Tuesday, February 05, 2008

Sing a new song... or several!

As I sit on my couch this evening, after lots of fun and sweet fellowship at our "Italian Carnivale" Fat Tuesday celebration at church, and now watching the "Super Tuesday" results coming in on TV... I'm just glad to have made it home through the snow to be able to relax at home with my wife and get a little blogging in.

As always, one of the highlights of attending the Calvin Symposium on Worship is the rich breadth of music that is sung throughout all the various worship services. And what's even better is having good songs to bring home to my church that I think will be meaningful for us to sing together.

I was blessed to be asked this year by my good friend Ron Rienstra (whose last name blogger's spell-check wants me to respell as "chinstrap" ... hmmm) to participate in an Alt. Vespers service on Friday evening with a wonderful team of people, all of whom I feel very honored to have gotten to know. The service was a deeply enriching experience, and I hope to reflect more about it later, for now I want to focus on the new songs I learned while taking part.

The corporate songs used in the service had been newly composed for this symposium worship experience by Doug Gay, a pastor and practical theology professor from Scotland. Inspired by specific verses from Hebrews 10 that grounded the Vespers service, these songs are immediately accessible, simple yet theologically profound, and sing like they're old favorites. With Doug's permission I've created lead sheets for these songs which can be downloaded as PDF files here:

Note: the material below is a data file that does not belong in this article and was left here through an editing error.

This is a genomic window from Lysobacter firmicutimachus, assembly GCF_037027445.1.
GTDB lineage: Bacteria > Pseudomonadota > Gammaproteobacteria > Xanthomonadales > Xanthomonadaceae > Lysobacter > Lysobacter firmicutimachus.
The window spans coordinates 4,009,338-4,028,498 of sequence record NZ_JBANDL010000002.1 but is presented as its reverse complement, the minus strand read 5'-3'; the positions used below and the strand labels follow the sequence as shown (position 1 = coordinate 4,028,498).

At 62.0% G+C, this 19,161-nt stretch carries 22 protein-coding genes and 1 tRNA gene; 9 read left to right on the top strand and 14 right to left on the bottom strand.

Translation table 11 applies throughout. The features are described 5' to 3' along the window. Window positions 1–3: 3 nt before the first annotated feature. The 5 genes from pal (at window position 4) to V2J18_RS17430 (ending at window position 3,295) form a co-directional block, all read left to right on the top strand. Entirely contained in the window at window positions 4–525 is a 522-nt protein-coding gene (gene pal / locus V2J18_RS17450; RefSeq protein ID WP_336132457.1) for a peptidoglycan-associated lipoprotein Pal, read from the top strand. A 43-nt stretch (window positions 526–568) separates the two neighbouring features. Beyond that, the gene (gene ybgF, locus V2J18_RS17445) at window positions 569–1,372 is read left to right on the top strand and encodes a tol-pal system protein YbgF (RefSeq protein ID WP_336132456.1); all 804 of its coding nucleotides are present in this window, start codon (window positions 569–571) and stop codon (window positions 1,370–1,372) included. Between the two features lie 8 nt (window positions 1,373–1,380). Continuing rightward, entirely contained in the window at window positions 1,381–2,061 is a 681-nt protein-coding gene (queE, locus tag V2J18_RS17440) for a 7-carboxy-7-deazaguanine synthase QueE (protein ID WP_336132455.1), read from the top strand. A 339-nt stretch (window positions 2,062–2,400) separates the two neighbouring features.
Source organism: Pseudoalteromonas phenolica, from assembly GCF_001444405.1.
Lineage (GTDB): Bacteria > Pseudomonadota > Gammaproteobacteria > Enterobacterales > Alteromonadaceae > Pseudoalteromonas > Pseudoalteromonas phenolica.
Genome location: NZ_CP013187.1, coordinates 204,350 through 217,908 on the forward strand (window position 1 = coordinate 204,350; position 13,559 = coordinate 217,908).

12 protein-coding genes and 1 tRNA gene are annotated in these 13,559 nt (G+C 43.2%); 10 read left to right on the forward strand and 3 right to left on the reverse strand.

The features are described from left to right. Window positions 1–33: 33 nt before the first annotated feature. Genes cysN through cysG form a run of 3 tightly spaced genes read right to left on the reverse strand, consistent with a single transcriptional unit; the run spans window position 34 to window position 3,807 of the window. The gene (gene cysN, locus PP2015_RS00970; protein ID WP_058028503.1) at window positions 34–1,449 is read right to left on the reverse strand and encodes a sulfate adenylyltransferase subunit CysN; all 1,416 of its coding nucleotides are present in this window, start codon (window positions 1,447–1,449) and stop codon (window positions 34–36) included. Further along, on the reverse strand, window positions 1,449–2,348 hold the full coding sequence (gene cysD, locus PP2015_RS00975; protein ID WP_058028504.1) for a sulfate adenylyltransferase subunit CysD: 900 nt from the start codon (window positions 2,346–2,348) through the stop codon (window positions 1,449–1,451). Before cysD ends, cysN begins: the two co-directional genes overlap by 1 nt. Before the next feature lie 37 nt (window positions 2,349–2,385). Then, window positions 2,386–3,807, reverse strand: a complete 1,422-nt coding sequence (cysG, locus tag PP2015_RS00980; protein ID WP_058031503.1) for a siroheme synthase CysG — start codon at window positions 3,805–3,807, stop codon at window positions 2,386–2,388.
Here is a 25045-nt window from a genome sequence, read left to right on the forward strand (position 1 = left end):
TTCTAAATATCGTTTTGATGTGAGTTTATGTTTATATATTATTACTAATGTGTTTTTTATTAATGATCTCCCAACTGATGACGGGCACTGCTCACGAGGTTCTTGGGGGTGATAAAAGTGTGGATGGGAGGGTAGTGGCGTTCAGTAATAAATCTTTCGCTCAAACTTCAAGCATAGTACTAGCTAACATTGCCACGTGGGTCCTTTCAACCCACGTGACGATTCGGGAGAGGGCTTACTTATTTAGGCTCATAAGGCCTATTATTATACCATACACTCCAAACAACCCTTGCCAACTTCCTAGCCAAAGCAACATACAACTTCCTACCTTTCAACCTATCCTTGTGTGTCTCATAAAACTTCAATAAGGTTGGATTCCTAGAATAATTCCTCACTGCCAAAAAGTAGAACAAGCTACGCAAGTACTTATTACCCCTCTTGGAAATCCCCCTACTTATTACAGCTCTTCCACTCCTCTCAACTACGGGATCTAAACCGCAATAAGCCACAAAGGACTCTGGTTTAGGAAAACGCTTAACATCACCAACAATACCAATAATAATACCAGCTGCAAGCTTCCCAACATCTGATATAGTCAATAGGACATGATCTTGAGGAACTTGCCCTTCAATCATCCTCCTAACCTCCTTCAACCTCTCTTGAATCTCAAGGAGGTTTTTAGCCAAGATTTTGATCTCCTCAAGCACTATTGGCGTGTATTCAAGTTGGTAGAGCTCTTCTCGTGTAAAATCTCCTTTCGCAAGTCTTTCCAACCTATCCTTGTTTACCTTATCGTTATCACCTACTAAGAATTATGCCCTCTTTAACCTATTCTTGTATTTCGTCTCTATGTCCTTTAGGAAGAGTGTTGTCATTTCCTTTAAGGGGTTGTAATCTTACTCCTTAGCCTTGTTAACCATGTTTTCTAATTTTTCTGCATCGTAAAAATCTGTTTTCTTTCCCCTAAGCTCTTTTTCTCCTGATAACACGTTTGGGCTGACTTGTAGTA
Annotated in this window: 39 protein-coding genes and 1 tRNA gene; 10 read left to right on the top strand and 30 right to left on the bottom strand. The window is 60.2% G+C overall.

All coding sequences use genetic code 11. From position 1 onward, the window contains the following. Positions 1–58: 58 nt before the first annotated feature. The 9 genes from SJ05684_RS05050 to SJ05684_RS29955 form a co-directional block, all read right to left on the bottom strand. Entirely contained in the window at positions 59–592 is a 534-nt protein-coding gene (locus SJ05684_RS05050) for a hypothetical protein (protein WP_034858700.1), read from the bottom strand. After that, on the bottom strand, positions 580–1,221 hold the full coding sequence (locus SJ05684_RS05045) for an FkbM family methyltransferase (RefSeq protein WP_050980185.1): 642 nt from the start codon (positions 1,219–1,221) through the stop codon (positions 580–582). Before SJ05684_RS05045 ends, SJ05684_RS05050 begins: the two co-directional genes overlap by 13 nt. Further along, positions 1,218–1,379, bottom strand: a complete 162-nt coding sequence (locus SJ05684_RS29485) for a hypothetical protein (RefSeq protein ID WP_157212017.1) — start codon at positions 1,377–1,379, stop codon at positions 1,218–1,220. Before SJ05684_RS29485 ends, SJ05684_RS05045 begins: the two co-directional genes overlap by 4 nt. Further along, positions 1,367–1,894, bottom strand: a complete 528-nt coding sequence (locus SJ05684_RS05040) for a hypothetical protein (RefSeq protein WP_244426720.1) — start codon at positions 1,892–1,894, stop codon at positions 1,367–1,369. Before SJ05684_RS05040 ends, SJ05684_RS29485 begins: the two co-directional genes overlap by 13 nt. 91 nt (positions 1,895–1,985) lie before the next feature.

Into the Holy (Hebrews 10:19-22)
Wash Me Clean (Hebrews 10:22)
Hope This Hope (Hebrews 10:23-25)

We sang "Into the Holy" at First Pres. last Sunday as we shared in the Lord's Supper, and it resonated with deep meaningfulness as we sang words like "Jesus, our sacrament, making a way for us..."

Another highlight for me during the Symposium was meeting Greg Scheer, attending his workshop (which I have reflected on earlier) and being introduced to his music. I particularly enjoyed the song, "One Thing" (based on Psalm 27:4), which we will be singing this Sunday in the Chapel service, in connection with our Italian guest, the Rev. Gianni Genre's sermon - "The Kingdom of God: Seek to be Found."

I look forward to these songs becoming staples in our church's repetoire, and if you're reading this as a pastor or musician from another church, I hope they can become meaningful expressions of worship for your congregations as well.

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